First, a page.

Bed Basics: Compare mattress coils

Bed Basics: Compare mattress coils

Sleeping Student
mattress shopping

Know how to compare mattresses before you head out shopping.

So you’re shopping for a new mattress, and you need an easy way to compare models. In our last post, we talked about the three basic elements of a mattress: coils, upholstery layers, and foundation. Today, we’ll look more closely at the types of coils, or springs, you’ll see in different mattress styles and what that means for you.

Coils are the steel springs inside the mattress. They’re typically arranged in some kind of pattern with each coil evenly spaced. There are several different kinds of coils, each offering its own benefits and drawbacks. When you’re shopping for a new mattress, be sure to compare mattress coils for a good understanding of how the mattress will respond to your weight at night and over its lifetime.

innerspring mattress coils

The Bonnell coil system.

Bonnell coil – Hour-glass shaped and attached to a frame by knotting the end of the coil over the frame; also laced together with another, usually more slender, spiral-shaped wire called a helical wire. This is the original innerspring bed coil, and the simplest. Usually a lower-cost option, but less flexible, doesn’t mitigate partner movement, and shorter lifespan.

Pocket coil – Barrel-shaped and individually wrapped in a fabric pocket. Each pocket is then attached together in a grid pattern. Thinner gauge wire allows for more initial flexibility, wider middle section of coil provides firmer support. Better motion separation.

Beautyrest black pocket coils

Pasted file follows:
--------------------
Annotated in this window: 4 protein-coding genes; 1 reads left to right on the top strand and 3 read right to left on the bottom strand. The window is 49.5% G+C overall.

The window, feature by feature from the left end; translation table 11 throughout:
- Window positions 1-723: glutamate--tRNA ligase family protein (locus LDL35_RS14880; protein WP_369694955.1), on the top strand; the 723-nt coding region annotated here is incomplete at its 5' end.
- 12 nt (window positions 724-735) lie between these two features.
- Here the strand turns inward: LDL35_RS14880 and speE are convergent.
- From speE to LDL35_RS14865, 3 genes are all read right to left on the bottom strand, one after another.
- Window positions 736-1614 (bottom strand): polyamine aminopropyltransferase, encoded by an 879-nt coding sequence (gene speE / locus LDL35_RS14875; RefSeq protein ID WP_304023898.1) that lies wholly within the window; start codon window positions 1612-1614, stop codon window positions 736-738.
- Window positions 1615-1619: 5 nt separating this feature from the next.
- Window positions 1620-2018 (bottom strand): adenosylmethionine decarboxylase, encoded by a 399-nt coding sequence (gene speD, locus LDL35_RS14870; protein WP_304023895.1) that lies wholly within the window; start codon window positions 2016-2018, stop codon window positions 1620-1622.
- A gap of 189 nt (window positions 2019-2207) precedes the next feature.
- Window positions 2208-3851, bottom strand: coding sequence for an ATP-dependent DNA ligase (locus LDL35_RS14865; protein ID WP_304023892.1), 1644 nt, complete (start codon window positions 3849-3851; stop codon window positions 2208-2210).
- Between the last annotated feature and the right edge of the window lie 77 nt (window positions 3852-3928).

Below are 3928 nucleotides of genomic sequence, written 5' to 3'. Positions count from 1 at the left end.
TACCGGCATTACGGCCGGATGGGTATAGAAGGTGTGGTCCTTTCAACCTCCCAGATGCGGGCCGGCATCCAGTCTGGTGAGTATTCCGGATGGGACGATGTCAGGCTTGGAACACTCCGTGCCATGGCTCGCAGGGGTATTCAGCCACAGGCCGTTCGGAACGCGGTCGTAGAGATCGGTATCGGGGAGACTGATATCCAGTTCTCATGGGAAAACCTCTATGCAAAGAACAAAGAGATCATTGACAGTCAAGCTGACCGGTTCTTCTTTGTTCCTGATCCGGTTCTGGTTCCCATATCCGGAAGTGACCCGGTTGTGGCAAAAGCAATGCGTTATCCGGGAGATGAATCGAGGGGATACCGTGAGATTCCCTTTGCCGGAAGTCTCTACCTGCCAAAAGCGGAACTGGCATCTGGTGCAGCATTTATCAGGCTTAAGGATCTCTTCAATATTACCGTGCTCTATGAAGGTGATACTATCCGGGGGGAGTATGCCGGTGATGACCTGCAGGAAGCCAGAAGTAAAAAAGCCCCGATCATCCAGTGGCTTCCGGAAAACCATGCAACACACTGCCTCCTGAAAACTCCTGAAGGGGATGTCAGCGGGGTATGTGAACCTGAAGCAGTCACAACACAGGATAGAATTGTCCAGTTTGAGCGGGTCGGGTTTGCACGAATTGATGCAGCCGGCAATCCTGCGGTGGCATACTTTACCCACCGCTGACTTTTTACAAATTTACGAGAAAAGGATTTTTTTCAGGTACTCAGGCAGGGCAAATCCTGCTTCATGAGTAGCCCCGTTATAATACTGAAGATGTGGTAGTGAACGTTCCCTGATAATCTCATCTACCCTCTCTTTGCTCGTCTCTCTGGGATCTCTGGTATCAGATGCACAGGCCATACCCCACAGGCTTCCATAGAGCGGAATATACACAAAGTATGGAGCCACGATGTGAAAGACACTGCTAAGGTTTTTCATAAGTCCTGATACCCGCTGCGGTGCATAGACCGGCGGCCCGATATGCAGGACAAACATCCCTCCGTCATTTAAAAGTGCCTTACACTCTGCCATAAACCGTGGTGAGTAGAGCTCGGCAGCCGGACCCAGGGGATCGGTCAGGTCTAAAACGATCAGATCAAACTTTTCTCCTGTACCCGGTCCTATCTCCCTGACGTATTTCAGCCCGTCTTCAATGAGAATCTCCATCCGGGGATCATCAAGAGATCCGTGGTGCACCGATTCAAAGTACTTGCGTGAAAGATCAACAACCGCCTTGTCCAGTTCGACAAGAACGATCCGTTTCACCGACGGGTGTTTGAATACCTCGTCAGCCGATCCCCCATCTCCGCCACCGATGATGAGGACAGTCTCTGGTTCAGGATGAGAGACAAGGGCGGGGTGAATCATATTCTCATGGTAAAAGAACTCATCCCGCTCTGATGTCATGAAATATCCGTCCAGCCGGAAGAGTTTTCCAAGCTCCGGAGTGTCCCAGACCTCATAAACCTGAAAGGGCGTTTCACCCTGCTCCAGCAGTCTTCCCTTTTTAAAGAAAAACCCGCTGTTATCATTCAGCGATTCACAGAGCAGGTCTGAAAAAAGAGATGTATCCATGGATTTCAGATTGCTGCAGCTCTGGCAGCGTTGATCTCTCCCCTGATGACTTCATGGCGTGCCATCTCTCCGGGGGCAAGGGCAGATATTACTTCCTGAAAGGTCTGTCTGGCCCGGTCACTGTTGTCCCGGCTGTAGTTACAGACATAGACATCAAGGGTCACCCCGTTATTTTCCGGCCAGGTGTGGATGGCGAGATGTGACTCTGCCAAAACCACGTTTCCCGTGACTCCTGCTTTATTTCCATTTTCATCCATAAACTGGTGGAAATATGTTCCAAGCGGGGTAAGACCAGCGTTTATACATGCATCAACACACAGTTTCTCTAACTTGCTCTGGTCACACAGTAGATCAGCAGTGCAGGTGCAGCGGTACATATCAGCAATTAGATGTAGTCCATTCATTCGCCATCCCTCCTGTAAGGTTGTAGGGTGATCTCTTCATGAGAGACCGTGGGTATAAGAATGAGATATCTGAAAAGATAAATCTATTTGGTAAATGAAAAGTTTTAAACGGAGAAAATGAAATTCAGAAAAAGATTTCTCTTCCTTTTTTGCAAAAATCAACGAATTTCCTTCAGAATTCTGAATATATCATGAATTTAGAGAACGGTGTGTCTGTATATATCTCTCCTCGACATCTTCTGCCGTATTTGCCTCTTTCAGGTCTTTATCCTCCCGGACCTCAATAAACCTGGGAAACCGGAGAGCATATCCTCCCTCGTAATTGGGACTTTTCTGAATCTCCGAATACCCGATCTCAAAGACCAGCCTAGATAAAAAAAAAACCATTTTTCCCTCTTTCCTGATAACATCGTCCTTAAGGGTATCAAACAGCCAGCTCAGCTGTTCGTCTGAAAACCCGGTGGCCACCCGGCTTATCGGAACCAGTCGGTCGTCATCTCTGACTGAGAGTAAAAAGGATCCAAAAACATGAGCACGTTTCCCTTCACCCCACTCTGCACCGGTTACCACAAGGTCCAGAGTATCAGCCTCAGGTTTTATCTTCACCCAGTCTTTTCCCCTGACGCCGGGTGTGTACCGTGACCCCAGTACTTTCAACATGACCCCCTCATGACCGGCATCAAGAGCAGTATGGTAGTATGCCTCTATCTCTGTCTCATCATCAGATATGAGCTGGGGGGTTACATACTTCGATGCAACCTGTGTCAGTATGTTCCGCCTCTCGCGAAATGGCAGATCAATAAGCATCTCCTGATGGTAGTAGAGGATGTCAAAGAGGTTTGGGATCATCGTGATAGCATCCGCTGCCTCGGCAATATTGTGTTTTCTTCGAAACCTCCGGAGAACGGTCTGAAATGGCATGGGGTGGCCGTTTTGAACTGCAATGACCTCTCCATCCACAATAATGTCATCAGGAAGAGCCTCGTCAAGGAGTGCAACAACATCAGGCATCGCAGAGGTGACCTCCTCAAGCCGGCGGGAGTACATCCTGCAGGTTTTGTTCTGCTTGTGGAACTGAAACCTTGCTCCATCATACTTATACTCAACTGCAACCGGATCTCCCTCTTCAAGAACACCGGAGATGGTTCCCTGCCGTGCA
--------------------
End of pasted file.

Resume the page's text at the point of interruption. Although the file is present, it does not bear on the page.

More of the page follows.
Simmons pocket coils - springs contained in fabric sleeves.

Offset coil – Similar to a Bonnell coil in that it’s hour-glass shaped, knotted to a frame, and connected with helical wires, but the top and bottom of the coils are squared off rather than circular. The squared heads should allow for the spring to contour more closely to the body shape. Typically more expensive.

Continuous coil – Rows of coils are made of one long, continuous piece of wire. Each row is attached to the next with helicals. There’s good weight distribution with continuous coils, so they may stay in their original condition longer. Also will typically result in a higher “coil count.”

Mattress makers will usually specify the gauge of the coil. The lower the number, the thicker the wire. While common sense would say thicker wire equals better quality or a longer lifespan, the style of the coil plays a significant role.

compressed coils

The springs compress when you lie down. Ideally, the coils compress enough to be comfortable but resist enough to keep your spine straight.

Similarly, you might think that more coils means a better mattress, but it’s equally important to consider how the coils are arranged and the gauge of wire. However, it is safe to say that in general, a mattress with a lot of heavy-gauge wires will be quite firm (at least at the beginning of its life), while fewer coils and thinner wires will have more give.

Simmons mattresses, like the Beautyrest TruEnergy, use a patented pocket coil system. It flexes comfortably when you lay on it but also offers good resilience and support so your mattress doesn’t sag where your weight settles the heaviest. The biggest benefit is motion separation; your partner can flop around without shaking you out of bed.

When you’re shopping for a mattress, make a list of what’s most important, and consider how coil styles can help you get the comfort and support you need.